McCulkin triple murder: Appeal dismissed
THE KILLERS jailed for the McCulkin murders that shocked Queensland will stay in prison.
Warwick man Vincent O'Dempsey, in his late 70s, pleaded not guilty at his trial in Brisbane Supreme Court last year.
But jurors found he murdered Barbara McCulkin and her two daughters Vicki, 13, and Leanne, 11.
The McCulkins went missing from their Highgate Hill home in January 1974.
O'Dempsey's co-accused Garry "Shorty" Dubois, from the Fraser Coast, also lodged an appeal.
He was found guilty in late 2016 of murdering Vicki and Leanne McCulkin, and the manslaughter of their mother.
But on Friday morning at Queensland Court of Appeal, Dubois's appeal was dismissed, and so was O'Dempsey's.
Both men are serving life sentences.
O'Dempsey raised seven grounds of appeal.
He said evidence of motive for the murders was weak and the trial judge gave inadequate directions to jurors about motive.
Other arguments included a claim that evidence of Barbara's husband Billy McCulkin should not have been admitted.
Mr McCulkin died before he could see justice delivered.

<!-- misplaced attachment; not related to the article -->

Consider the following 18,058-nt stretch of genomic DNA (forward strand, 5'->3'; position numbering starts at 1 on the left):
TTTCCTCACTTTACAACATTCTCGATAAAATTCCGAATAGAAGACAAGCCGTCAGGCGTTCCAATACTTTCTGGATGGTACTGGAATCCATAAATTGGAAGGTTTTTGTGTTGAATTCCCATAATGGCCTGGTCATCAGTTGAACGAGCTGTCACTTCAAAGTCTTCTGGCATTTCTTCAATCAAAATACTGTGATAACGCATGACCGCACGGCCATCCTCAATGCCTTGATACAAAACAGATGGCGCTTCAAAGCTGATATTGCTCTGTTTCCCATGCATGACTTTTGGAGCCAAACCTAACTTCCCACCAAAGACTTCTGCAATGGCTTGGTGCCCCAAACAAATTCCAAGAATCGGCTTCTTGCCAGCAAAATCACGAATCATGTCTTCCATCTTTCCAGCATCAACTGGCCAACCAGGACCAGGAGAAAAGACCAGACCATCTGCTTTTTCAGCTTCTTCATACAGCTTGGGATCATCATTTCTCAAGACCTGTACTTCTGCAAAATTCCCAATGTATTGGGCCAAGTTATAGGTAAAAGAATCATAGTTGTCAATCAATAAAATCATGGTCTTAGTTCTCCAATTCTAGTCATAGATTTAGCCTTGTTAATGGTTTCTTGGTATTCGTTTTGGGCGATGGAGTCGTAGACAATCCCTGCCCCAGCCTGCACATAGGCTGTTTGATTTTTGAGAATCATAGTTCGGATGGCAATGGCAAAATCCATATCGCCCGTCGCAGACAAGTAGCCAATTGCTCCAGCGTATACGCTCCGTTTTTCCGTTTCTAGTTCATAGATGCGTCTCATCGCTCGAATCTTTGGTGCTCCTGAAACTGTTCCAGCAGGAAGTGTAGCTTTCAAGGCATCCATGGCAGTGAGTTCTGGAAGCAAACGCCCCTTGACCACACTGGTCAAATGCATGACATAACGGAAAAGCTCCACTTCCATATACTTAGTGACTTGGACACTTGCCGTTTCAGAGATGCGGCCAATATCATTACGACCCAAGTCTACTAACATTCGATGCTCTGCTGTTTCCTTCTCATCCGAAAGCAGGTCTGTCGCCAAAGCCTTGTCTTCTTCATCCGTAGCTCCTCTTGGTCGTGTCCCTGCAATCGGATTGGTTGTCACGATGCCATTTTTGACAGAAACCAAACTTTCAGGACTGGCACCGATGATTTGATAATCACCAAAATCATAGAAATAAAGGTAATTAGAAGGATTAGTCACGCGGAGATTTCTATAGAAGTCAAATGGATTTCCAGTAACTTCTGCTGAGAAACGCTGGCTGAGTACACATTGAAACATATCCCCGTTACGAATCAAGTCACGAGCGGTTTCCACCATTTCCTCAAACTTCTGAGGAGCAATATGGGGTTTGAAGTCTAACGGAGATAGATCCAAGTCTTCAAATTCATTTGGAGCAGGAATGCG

But he gave statements to police in 1974 and evidence at a 1980 inquest.
The role of two notorious Brisbane arson attacks was also discussed in the appeal.
There was evidence at trial that Dubois and others burned down Torino Nightclub, Fortitude Valley, in a 1973 "insurance job".
Soon after, the nearby Whiskey Au Go Go club was torched and 15 people died.
The Crown claimed O'Dempsey was in a criminal group called the Clockwork Orange Gang.
The appeal court said Mrs McCulkin knew both Dubois and O'Dempsey and had been talking about both fires.
The Crown argued Dubois feared his involvement in the Torino blaze would make police suspect he was linked to the deadly Whisky Au Go Go fire.
Prosecutors said Dubois wanted to silence Mrs McCulkin, and his mate O'Dempsey was willing to help.
The appeal court rejected all of O'Dempsey's arguments.
Dubois raised just two grounds of appeal.
He claimed evidence about a confession Dubois made to his friend Thomas Hamilton should not have been admitted.
Dubois also claimed the jury's verdict was unreasonable and "unsupported by the evidence".
His arguments were rejected too.
It took more than 40 years for O'Dempsey and Dubois to be indicted.
In December 2015, both were charged with jointly with murdering and depriving Barbara McCulkin and her two daughters of their liberty, and with the rape of the two girls.
Rape charges against O'Dempsey were dropped but not against Dubois, who was found guilty of the rapes.
Friday's decision means it is highly likely both men will die in jail.
At sentencing last year, Justice Peter Applegarth described Dubois as a "coward" and "fool" for aiding a child killer and refusing to tell police what happened to the McCulkins.
Neither received a parole eligibility date, because they were sentenced under 1974 laws. -NewsRegional